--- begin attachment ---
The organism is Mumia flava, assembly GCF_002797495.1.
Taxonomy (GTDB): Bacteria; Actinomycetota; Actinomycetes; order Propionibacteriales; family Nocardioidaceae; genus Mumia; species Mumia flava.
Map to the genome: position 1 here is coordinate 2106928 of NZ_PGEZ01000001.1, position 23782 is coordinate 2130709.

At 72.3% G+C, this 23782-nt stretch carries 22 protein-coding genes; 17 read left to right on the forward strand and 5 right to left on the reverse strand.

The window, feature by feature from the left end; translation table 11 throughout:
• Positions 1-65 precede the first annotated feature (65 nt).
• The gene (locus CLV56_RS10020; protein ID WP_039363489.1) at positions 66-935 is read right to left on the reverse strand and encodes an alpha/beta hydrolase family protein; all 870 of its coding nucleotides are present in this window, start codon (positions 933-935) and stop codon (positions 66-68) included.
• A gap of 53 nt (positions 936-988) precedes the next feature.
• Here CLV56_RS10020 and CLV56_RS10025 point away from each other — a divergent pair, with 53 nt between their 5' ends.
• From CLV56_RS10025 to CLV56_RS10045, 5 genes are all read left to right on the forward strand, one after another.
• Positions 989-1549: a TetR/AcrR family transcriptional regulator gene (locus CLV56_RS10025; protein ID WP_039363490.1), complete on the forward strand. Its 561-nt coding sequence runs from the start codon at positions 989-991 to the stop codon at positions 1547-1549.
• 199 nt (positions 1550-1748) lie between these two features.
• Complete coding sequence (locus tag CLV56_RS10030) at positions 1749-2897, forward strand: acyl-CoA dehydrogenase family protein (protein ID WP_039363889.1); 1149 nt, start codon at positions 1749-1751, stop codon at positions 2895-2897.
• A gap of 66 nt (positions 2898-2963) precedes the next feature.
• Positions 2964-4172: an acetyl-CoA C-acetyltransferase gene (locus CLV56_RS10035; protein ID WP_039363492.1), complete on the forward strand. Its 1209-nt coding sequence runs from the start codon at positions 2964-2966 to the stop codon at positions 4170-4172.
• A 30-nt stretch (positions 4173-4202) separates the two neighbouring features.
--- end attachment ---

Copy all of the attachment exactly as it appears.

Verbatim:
The organism is Mumia flava, assembly GCF_002797495.1.
Taxonomy (GTDB): Bacteria; Actinomycetota; Actinomycetes; order Propionibacteriales; family Nocardioidaceae; genus Mumia; species Mumia flava.
Map to the genome: position 1 here is coordinate 2106928 of NZ_PGEZ01000001.1, position 23782 is coordinate 2130709.

At 72.3% G+C, this 23782-nt stretch carries 22 protein-coding genes; 17 read left to right on the forward strand and 5 right to left on the reverse strand.

The window, feature by feature from the left end; translation table 11 throughout:
• Positions 1-65 precede the first annotated feature (65 nt).
• The gene (locus CLV56_RS10020; protein ID WP_039363489.1) at positions 66-935 is read right to left on the reverse strand and encodes an alpha/beta hydrolase family protein; all 870 of its coding nucleotides are present in this window, start codon (positions 933-935) and stop codon (positions 66-68) included.
• A gap of 53 nt (positions 936-988) precedes the next feature.
• Here CLV56_RS10020 and CLV56_RS10025 point away from each other — a divergent pair, with 53 nt between their 5' ends.
• From CLV56_RS10025 to CLV56_RS10045, 5 genes are all read left to right on the forward strand, one after another.
• Positions 989-1549: a TetR/AcrR family transcriptional regulator gene (locus CLV56_RS10025; protein ID WP_039363490.1), complete on the forward strand. Its 561-nt coding sequence runs from the start codon at positions 989-991 to the stop codon at positions 1547-1549.
• 199 nt (positions 1550-1748) lie between these two features.
• Complete coding sequence (locus tag CLV56_RS10030) at positions 1749-2897, forward strand: acyl-CoA dehydrogenase family protein (protein ID WP_039363889.1); 1149 nt, start codon at positions 1749-1751, stop codon at positions 2895-2897.
• A gap of 66 nt (positions 2898-2963) precedes the next feature.
• Positions 2964-4172: an acetyl-CoA C-acetyltransferase gene (locus CLV56_RS10035; protein ID WP_039363492.1), complete on the forward strand. Its 1209-nt coding sequence runs from the start codon at positions 2964-2966 to the stop codon at positions 4170-4172.
• A 30-nt stretch (positions 4173-4202) separates the two neighbouring features.